Lightning-caused fire swept through the South Fork Boise River canyon August 8-9 and while reports are fragmentary it sounds like the canyon from Dixie Creek downstream to Pierce Creek was affected. The only photo so far is this:
This is a Google Earth image with overlay from the MODIS satellite fire detection and shows the canyon area under fire.
We will try to get pictures when they are available.
As the South Fork Boise is currently closed to fishing now is the time to dip into stacks where we can find out a thing or two about the general area where the South Fork flows. This installment is a geology tour. At Idaho State University they have lots of geology information posted on line, including the Guidebook to the Geology of Central and Southern Idaho. In that book is the chapter “Cretaceous and Tertiary Intrusive Rocks of South-Central Idaho,” which includes a tour of the South For Boise River canyon area.
This geology tour begins with the road approaching Anderson Ranch Dam and goes downstream to the Cow Creek bridge where you drive from the South Fork back to Highway 20. Included is a side trip from Cow Creek Bridge to Danskin Bridge.
A couple of notes. The zero point for the tour, shown as 0.0, is the intersection of Sun Valley Road and Main Street in Ketchum. So the tour approaches the South Fork Boise from the east. Secondly, the interval mileage is shown in parentheses. Here goes: Continue Reading…
The 2012 South Fork Boise River fishery population sampling by Idaho Fish and Game shows a continuing population size structure that has lots of small fish and large fish making up the raw sample, but few middle sized fish. And the numbers of medium sized fish are too small to explain the numbers of the larger fish. Below is the graph showing the 2012 population distribution by size in 2012 compared with 2009 and 2006:
Fish between 200 and 400 millimeters – roughly eight to sixteen inches in length, are Continue Reading…
For the year 2012 southforkboise.org salutes Whitefish Ed for his devotion to the South Fork Boise River fishery and his early work to call attention to the stranding of young of year trout when the river flows are abruptly reduced in late summer. Previous posts have reported the details here about the concern that changes in flows could be affecting survival of juvenile trout, and then the follow up study where anglers and agency biologists worked together to assess the effects. Information on the results of the work is forthcoming in 2013 but for now let’s tip the hat to Whitefish Ed who initially called attention to this concern and inspired others to get the ball rolling on a study.
Whitefish Ed gets instructions from IDFG biologist Art Butts during the stranding study on September 17, 2012
In addition to the population survey that Idaho Fish and Game conducts every three years on the South Fork Boise River, there is also an effort to track the status of trout fry in several locations along the South Fork Boise River.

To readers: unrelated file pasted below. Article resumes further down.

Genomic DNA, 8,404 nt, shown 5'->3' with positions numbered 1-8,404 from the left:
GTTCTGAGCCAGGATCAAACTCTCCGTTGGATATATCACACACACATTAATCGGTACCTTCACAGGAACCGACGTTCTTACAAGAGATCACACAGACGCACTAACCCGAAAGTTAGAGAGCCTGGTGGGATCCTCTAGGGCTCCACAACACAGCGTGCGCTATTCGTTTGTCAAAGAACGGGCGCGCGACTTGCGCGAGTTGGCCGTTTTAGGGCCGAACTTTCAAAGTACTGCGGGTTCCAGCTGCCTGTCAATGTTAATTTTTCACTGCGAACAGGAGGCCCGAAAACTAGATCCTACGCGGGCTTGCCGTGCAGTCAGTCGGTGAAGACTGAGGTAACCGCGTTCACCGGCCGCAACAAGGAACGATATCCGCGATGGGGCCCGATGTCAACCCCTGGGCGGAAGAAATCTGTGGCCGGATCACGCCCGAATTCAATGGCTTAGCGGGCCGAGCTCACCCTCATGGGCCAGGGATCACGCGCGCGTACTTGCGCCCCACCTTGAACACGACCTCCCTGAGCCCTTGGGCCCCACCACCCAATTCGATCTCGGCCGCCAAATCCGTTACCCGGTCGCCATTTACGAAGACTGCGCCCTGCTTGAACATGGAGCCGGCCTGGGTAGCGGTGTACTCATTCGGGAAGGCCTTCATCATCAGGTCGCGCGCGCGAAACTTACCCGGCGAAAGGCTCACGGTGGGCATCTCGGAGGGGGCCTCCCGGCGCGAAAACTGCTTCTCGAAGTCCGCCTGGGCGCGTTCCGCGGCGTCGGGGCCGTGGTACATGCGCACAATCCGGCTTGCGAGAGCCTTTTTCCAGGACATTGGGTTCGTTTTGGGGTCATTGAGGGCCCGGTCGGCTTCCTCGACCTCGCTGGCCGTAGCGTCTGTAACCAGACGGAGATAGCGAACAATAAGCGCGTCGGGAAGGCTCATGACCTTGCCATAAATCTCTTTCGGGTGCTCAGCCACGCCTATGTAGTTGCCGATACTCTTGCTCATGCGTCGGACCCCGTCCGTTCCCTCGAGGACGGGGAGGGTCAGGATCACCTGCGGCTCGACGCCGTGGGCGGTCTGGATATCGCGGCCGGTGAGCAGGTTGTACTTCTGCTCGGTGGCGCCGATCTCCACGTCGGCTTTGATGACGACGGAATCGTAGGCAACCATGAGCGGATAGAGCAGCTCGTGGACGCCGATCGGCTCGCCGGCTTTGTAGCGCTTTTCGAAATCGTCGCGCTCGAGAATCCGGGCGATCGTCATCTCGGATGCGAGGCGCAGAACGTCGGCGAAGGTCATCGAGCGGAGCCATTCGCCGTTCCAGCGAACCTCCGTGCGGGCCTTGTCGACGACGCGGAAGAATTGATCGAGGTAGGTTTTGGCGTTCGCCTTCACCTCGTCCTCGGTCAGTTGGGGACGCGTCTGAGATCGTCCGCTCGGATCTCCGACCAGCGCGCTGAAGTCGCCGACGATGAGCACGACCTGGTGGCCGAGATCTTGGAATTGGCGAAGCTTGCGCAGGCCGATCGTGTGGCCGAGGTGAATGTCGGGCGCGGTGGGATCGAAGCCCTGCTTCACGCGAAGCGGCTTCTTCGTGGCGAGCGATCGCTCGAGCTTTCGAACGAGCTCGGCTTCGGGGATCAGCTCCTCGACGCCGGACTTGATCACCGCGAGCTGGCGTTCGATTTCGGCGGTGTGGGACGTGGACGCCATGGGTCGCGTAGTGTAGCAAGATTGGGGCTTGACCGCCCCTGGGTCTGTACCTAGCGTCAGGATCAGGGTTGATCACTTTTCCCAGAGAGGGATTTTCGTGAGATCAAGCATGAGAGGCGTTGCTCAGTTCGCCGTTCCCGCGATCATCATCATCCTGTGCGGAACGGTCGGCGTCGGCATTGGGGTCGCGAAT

In late October a small crew was led by Art Butts from Idaho Fish and Game along with volunteers from Boise Valley Fly Fishers and the Ted Trueblood Chapter of Trout Unlimited. They monitored trout fry in six locations spread a few miles apart.
A section of the river would be measured for a 33 meter transect. The photo at left shows a portion of the river right (we are looking upstream so it’s on your left in the photo) portion of the South Fork just upstream of the confluence with Rough Creek. This is just upstream of the slide area where a January 1996 landslide formed a backwater along the South Fork.
Since Art was the guy who knows what he is doing with electricity he manned the backpack electroshocking unit. The three volunteers handled the nets, and as fry would emerge from the river bottom they would be netted and put in the five-gallon bucket. The larger photo above shows the method.
The next step in the process was counting and measuring each of the trout that had been netted and put in the bucket.
Each trout was counted and measured with a ruler. Total numbers are each site were recorded as were the measurements of all the fry.
The age zero trout were then put in the second bucket (both buckets held water of course) so they could avoid double counting or losing track of the number of fish.
This process was repeated for a total of six different sites. The data collected at these sites match up with previous fry monitoring activities in years past.
Over time we hope to get a better sense of the juvenile fish populations in the South Fork Boise River and what issues they face with flow and habitat management along the river.
As lay people we were interested to see these fry are in very shallow water and for the most part on or in and among the interstices of the rocks on the bottom of the channel. And they were right along the bank or shoreline. In places where there was better brush cover along the bank there appeared to be more dense numbers of these little fish. The more open areas seemed to have fewer fish.